A new Bloomberg poll shows Sarah Palin‘s 15 minutes of fame and glory is coming to an end.
Nationally, 60 percent of voters now have a an unfavorable view of Palin while moe than half — 38 percent view her “very” unfavorable. That rating is higher than the combined ratings of Newt Gingrich, Chris Christie and Donald Trump.
Only 33 percent of those polled had a favorable view of the Alaska Governor who quit before her term ended and was the vice presidential candidate in John McCain‘s losing Presidential campaign in 2008.
Palin’s problems don’t end with polls. Her comments about shooting of Arizona Congresswoman Gabrielle Giffords have left Fox News boss Roger Ailes pissed and some say Palin may lose her job over the dispute.
New York magazine says Ailes warned Palin not to make a video about the shootings and also not to use the term “blood libel” if she did.
Gabriel Sherman writes:
Palin’s video came days after the shooting, during a time when people had wondered why she had made no extended public statement about the tragedy and when some were citing her “crosshairs” map as an example of extreme political imagery that was contributing to a violent national climate. Palin was reacting to the latter when she accused journalists of “manufacturing a blood libel” by, in her view, charging her as complicit in the shooting of Rep. Gabrielle Giffords.
According to Sherman, though, Palin called Ailes before making the video. She complained that the media were blaming her for the shooting, and expressed a desire to respond to her critics. Ailes said that would be a bad idea.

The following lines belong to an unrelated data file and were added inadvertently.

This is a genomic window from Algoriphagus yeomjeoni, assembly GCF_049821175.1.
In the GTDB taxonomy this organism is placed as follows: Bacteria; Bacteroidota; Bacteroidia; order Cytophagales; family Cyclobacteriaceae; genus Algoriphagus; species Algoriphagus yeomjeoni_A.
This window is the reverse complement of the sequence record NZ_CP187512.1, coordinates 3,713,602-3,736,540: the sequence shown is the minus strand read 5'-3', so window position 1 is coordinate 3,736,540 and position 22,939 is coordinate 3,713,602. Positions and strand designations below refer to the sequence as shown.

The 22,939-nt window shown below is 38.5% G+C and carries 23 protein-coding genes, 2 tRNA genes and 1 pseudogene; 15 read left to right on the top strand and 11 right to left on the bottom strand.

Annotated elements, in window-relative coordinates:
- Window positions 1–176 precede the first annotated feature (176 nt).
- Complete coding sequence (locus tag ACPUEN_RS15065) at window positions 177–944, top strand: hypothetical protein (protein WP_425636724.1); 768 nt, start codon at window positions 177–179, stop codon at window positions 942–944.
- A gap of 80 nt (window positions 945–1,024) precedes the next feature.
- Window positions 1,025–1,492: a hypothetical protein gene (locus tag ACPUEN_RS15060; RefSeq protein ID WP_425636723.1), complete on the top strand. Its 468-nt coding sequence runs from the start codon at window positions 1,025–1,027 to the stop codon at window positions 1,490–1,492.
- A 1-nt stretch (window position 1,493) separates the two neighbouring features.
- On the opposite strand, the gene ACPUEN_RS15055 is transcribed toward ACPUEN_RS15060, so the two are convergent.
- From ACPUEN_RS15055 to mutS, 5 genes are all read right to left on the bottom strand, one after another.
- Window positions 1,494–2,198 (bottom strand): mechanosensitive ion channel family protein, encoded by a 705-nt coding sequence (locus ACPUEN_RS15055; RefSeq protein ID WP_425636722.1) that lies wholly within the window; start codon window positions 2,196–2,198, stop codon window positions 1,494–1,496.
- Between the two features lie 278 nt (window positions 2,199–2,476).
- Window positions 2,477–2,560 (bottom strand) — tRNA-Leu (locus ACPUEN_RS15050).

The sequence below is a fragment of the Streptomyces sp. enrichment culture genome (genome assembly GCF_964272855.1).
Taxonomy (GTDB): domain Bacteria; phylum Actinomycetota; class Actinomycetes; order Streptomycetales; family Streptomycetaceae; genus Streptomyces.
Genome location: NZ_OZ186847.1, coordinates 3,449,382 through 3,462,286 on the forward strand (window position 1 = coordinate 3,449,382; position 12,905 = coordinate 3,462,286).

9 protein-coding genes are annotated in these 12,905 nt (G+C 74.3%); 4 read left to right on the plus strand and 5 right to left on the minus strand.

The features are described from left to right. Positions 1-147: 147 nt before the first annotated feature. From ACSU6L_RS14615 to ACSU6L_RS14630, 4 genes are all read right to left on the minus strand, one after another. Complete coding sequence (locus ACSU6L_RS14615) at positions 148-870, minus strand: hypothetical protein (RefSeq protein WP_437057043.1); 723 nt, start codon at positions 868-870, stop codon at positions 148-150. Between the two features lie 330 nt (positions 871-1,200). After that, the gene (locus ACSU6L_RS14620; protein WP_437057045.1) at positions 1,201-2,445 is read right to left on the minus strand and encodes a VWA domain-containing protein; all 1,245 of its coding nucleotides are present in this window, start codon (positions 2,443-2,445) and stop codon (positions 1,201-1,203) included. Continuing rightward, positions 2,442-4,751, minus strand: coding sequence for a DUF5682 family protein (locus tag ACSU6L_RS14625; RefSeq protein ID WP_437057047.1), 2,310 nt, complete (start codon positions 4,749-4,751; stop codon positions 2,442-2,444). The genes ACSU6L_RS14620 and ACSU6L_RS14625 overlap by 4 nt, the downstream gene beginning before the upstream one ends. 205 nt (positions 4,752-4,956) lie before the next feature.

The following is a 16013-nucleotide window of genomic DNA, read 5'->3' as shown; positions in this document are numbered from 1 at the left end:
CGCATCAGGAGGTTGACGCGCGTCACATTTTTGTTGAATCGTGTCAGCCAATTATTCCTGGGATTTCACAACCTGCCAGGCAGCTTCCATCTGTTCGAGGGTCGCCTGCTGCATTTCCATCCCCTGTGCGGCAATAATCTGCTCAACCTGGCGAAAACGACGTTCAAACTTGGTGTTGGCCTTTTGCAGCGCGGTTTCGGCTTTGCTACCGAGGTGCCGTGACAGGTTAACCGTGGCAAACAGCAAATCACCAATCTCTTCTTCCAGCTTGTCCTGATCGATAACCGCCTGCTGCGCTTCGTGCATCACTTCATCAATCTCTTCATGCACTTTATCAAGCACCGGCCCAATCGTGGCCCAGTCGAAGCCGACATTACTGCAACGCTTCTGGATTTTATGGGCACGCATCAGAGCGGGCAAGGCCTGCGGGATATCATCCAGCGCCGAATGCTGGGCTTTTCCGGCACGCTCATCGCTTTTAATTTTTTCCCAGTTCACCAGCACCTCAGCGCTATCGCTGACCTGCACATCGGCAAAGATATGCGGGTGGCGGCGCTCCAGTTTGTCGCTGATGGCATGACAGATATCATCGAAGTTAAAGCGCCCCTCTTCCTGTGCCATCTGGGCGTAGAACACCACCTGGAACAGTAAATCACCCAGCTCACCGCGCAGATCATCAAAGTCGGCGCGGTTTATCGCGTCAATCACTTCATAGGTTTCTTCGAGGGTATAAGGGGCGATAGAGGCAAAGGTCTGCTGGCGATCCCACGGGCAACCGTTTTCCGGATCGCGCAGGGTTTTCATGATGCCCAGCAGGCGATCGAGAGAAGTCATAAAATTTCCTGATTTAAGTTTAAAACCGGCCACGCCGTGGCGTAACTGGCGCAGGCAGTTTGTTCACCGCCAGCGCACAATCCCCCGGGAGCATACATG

“Lie low,” he said. “There’s no need to inject yourself into the story.” Sherman writes that Palin said her lawyer and other confidantes had given her the same advice. Of course, she didn’t follow that advice, and made the video. Ailes was not happy.
Fox insiders say the incident has destroyed the relationship between Ailes and Palin may lose her $1 million a year gig as an analyst at the network.
Mika Brzezinski on Monday’s “Morning Joe” show on MSNBC predicted Ailes will “dump” Palin but said he Fox News head is getting what he deserved with Palin’s gaffes.
“They knew what they were getting into with her,” she said, referring to Fox News.
Writes Jonathan Martin and John F. Harris on Politico:
Sarah Palin has played the sexism card, accusing critics of chauvinism against a strong woman.
She has played the class card, dismissing the Bush family as “blue bloods” and complaining that she is the target of snobbery by people who dislike her simply because she is “not so hoity-toity.”
Most famously, she has played the victim card — never more vividly than when she invoked the loaded phrase “blood libel” against liberals and media commentators in the wake of the Gabrielle Giffords shooting.
Palin’s flamboyant rhetoric always has thrilled supporters, but lately it is coming at a new cost: a backlash, not from liberals but from some of the country’s most influential conservative commentators and intellectuals.
Palin’s politics of grievance and group identity, according to these critics, is a betrayal of conservative principles. For decades, it was a standard line of the right that liberals cynically promoted victimhood to achieve their goals and that they practiced the politics of identity — race, sex and class—over ideas. (Related: Republicans learn cost of attacking Palin)
Among those taking aim at Palin in recent interviews with POLITICO are George F. Will, the elder statesman of conservative columnists; Peter Wehner, a top strategist in George W. Bush’s White House, and Heather Mac Donald, a leading voice with the right-leaning Manhattan Institute.
Matt Labash, a longtime writer for the Weekly Standard, said that because of Palin’s frequent appeals to victimhood and group grievance, “She’s becoming Al Sharpton, Alaska edition.”